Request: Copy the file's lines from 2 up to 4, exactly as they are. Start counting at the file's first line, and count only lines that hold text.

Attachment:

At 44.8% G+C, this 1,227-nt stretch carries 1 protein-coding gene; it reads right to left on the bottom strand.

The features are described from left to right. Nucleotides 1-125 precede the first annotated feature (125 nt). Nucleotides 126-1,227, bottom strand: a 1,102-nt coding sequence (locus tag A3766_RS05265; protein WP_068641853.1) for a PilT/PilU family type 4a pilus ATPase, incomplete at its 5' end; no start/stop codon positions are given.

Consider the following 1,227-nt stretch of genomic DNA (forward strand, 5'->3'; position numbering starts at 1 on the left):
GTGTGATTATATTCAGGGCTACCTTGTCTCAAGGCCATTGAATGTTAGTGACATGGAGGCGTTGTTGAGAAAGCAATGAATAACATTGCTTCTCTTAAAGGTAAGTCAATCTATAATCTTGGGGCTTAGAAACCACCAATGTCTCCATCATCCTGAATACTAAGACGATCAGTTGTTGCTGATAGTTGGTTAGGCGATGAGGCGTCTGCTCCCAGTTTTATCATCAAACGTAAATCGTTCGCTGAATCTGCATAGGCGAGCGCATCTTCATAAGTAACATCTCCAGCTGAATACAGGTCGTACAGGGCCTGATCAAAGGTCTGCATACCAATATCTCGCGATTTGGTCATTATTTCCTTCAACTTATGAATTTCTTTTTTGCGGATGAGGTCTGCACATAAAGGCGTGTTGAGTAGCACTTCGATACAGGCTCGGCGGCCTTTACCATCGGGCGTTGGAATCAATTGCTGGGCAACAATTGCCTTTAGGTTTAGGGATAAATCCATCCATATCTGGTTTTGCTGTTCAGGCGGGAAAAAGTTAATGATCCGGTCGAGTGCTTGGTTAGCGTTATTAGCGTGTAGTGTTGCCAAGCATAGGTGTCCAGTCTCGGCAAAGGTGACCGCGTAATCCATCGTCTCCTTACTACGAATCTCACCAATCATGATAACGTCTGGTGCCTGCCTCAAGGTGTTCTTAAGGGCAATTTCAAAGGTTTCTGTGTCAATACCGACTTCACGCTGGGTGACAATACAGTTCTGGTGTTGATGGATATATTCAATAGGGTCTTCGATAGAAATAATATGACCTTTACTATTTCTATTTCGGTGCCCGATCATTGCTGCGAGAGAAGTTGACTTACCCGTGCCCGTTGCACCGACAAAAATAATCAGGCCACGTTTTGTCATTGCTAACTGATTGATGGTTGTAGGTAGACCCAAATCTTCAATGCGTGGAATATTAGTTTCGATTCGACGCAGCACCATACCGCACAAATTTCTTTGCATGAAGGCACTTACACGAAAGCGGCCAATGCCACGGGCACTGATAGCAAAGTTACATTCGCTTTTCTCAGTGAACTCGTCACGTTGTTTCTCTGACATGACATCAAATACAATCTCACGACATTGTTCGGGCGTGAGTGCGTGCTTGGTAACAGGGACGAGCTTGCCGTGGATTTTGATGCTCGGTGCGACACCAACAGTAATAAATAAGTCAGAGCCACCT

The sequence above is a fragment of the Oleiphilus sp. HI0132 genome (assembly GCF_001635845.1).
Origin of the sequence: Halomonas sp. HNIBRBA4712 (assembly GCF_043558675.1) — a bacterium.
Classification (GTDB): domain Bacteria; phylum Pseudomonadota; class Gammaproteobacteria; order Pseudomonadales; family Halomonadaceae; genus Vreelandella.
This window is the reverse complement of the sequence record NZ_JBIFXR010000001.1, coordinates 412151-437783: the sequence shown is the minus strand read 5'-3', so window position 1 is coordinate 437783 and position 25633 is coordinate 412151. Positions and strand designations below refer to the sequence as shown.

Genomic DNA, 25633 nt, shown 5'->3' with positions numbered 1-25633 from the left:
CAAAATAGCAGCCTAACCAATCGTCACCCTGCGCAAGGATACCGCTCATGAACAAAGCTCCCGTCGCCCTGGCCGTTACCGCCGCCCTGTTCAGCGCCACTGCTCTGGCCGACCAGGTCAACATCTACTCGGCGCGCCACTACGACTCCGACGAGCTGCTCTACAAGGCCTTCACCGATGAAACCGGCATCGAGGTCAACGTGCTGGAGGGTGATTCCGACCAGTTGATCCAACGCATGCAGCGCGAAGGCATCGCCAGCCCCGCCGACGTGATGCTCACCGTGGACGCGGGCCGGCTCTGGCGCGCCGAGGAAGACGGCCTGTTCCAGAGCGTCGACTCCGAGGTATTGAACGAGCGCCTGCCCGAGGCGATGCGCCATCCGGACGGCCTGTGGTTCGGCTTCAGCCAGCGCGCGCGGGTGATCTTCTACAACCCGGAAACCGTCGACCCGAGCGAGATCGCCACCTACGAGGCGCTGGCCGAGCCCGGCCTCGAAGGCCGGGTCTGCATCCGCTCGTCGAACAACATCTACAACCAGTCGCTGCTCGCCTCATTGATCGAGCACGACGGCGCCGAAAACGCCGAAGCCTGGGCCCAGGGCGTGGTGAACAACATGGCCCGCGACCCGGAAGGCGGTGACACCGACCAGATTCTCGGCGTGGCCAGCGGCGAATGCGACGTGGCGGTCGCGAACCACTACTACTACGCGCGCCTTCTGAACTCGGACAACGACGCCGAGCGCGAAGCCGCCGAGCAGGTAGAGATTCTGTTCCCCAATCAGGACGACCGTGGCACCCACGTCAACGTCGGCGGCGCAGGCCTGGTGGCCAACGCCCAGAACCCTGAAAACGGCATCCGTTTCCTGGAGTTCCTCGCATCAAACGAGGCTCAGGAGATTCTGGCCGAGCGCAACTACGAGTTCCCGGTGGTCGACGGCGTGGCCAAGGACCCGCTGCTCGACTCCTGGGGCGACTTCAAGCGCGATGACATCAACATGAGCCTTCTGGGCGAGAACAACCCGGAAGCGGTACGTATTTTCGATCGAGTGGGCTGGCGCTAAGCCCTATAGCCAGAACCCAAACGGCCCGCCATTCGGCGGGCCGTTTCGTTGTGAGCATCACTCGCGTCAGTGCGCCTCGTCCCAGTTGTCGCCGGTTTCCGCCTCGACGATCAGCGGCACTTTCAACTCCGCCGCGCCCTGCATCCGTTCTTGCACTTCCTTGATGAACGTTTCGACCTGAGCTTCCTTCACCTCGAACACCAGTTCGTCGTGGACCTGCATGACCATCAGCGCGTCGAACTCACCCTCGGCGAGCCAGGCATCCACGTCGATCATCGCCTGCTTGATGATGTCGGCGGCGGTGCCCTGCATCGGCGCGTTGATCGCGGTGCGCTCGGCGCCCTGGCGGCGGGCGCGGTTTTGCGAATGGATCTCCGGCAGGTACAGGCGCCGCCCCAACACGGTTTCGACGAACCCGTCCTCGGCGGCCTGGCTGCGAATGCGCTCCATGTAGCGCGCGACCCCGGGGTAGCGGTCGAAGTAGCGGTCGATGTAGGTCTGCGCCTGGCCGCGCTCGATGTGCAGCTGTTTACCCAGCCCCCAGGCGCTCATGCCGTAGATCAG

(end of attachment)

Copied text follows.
The features are described from left to right. Nucleotides 1-125 precede the first annotated feature (125 nt). Nucleotides 126-1,227, bottom strand: a 1,102-nt coding sequence (locus tag A3766_RS05265; protein WP_068641853.1) for a PilT/PilU family type 4a pilus ATPase, incomplete at its 5' end; no start/stop codon positions are given.

Consider the following 1,227-nt stretch of genomic DNA (forward strand, 5'->3'; position numbering starts at 1 on the left):
GTGTGATTATATTCAGGGCTACCTTGTCTCAAGGCCATTGAATGTTAGTGACATGGAGGCGTTGTTGAGAAAGCAATGAATAACATTGCTTCTCTTAAAGGTAAGTCAATCTATAATCTTGGGGCTTAGAAACCACCAATGTCTCCATCATCCTGAATACTAAGACGATCAGTTGTTGCTGATAGTTGGTTAGGCGATGAGGCGTCTGCTCCCAGTTTTATCATCAAACGTAAATCGTTCGCTGAATCTGCATAGGCGAGCGCATCTTCATAAGTAACATCTCCAGCTGAATACAGGTCGTACAGGGCCTGATCAAAGGTCTGCATACCAATATCTCGCGATTTGGTCATTATTTCCTTCAACTTATGAATTTCTTTTTTGCGGATGAGGTCTGCACATAAAGGCGTGTTGAGTAGCACTTCGATACAGGCTCGGCGGCCTTTACCATCGGGCGTTGGAATCAATTGCTGGGCAACAATTGCCTTTAGGTTTAGGGATAAATCCATCCATATCTGGTTTTGCTGTTCAGGCGGGAAAAAGTTAATGATCCGGTCGAGTGCTTGGTTAGCGTTATTAGCGTGTAGTGTTGCCAAGCATAGGTGTCCAGTCTCGGCAAAGGTGACCGCGTAATCCATCGTCTCCTTACTACGAATCTCACCAATCATGATAACGTCTGGTGCCTGCCTCAAGGTGTTCTTAAGGGCAATTTCAAAGGTTTCTGTGTCAATACCGACTTCACGCTGGGTGACAATACAGTTCTGGTGTTGATGGATATATTCAATAGGGTCTTCGATAGAAATAATATGACCTTTACTATTTCTATTTCGGTGCCCGATCATTGCTGCGAGAGAAGTTGACTTACCCGTGCCCGTTGCACCGACAAAAATAATCAGGCCACGTTTTGTCATTGCTAACTGATTGATGGTTGTAGGTAGACCCAAATCTTCAATGCGTGGAATATTAGTTTCGATTCGACGCAGCACCATACCGCACAAATTTCTTTGCATGAAGGCACTTACACGAAAGCGGCCAATGCCACGGGCACTGATAGCAAAGTTACATTCGCTTTTCTCAGTGAACTCGTCACGTTGTTTCTCTGACATGACATCAAATACAATCTCACGACATTGTTCGGGCGTGAGTGCGTGCTTGGTAACAGGGACGAGCTTGCCGTGGATTTTGATGCTCGGTGCGACACCAACAGTAATAAATAAGTCAGAGCCACCT